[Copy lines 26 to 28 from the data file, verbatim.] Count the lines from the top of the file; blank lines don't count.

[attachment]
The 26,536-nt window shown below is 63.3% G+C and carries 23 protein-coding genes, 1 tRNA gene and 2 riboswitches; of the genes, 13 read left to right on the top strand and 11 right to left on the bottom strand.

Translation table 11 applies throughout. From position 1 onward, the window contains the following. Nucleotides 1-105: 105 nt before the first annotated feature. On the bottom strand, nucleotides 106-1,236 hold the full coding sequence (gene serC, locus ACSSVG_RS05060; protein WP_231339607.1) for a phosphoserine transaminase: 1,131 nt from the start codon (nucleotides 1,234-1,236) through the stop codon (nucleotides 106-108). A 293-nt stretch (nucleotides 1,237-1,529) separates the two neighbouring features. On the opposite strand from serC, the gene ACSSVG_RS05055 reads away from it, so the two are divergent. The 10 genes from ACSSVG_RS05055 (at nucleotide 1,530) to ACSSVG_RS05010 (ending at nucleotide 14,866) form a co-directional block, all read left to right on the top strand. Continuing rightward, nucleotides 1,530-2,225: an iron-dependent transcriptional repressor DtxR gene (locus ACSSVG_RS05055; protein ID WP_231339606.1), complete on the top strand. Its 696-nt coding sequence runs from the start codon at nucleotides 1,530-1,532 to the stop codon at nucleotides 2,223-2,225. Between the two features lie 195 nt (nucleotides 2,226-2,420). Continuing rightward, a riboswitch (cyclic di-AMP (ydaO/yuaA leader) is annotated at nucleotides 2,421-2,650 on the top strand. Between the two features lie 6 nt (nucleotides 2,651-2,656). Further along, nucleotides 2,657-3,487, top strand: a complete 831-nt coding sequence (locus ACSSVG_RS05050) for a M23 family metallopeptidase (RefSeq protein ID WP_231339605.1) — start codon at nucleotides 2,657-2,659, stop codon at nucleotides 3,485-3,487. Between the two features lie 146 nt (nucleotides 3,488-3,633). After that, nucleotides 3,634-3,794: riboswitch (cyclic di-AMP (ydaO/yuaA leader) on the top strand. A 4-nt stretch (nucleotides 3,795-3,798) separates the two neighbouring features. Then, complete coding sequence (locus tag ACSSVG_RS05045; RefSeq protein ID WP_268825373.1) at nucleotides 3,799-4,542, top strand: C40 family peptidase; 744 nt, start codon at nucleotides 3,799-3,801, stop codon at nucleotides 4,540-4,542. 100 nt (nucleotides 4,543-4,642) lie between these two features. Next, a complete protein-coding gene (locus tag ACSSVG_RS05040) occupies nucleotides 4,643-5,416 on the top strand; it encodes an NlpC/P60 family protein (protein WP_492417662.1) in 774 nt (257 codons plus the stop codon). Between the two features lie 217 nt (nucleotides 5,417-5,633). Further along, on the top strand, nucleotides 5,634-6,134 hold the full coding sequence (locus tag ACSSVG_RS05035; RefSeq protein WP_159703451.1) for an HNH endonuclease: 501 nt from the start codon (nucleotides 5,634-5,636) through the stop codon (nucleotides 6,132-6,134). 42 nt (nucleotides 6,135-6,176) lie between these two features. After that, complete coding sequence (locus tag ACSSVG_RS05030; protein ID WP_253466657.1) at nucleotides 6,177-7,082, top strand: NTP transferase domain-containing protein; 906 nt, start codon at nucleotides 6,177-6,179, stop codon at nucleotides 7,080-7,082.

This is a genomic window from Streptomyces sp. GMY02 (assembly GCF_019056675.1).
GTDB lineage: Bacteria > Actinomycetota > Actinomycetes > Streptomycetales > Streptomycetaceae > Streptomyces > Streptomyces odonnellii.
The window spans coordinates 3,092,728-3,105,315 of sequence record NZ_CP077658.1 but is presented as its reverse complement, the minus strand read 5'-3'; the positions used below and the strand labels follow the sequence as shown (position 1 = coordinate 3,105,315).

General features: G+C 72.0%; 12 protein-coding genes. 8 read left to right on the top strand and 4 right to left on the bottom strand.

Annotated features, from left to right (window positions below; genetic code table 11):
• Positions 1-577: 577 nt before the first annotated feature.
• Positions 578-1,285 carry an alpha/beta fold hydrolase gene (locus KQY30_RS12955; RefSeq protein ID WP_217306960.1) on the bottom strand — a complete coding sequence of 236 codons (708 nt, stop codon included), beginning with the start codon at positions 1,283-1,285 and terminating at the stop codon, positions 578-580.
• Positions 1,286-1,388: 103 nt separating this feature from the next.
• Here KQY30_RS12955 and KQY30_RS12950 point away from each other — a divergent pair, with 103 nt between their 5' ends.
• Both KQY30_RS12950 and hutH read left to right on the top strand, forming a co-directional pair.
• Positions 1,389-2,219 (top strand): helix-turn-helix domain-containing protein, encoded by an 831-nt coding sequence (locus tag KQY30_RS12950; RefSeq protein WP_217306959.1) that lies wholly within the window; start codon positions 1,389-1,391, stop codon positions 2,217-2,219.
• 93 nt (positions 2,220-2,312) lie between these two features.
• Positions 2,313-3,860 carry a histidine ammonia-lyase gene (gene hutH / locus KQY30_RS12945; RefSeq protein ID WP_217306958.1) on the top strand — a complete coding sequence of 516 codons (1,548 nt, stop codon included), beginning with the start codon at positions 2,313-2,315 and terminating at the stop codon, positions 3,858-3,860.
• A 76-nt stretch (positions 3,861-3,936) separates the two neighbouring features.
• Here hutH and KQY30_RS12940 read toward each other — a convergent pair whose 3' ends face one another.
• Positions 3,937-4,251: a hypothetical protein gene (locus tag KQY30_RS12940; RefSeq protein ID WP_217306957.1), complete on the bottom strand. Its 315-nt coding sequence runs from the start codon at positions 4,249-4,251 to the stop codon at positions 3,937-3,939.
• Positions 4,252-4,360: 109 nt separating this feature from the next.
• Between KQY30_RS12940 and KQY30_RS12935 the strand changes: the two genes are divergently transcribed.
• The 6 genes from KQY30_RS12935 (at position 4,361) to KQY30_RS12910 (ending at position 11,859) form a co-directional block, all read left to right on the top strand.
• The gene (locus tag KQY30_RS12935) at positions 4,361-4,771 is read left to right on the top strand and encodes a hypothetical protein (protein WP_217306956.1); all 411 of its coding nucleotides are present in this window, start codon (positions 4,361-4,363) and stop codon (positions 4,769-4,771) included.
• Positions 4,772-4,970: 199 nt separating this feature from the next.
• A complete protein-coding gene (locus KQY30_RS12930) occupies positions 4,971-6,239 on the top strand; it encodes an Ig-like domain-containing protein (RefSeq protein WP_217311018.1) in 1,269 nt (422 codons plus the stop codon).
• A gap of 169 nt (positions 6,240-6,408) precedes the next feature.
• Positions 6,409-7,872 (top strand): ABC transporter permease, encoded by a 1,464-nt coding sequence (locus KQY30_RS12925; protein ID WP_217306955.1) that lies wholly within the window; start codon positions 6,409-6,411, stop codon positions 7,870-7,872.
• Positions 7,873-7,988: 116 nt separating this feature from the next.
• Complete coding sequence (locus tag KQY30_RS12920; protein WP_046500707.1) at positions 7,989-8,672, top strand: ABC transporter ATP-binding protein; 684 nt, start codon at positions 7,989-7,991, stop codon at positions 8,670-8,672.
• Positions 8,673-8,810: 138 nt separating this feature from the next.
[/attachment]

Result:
• Positions 6,409-7,872 (top strand): ABC transporter permease, encoded by a 1,464-nt coding sequence (locus KQY30_RS12925; protein ID WP_217306955.1) that lies wholly within the window; start codon positions 6,409-6,411, stop codon positions 7,870-7,872.
• Positions 7,873-7,988: 116 nt separating this feature from the next.
• Complete coding sequence (locus tag KQY30_RS12920; protein WP_046500707.1) at positions 7,989-8,672, top strand: ABC transporter ATP-binding protein; 684 nt, start codon at positions 7,989-7,991, stop codon at positions 8,670-8,672.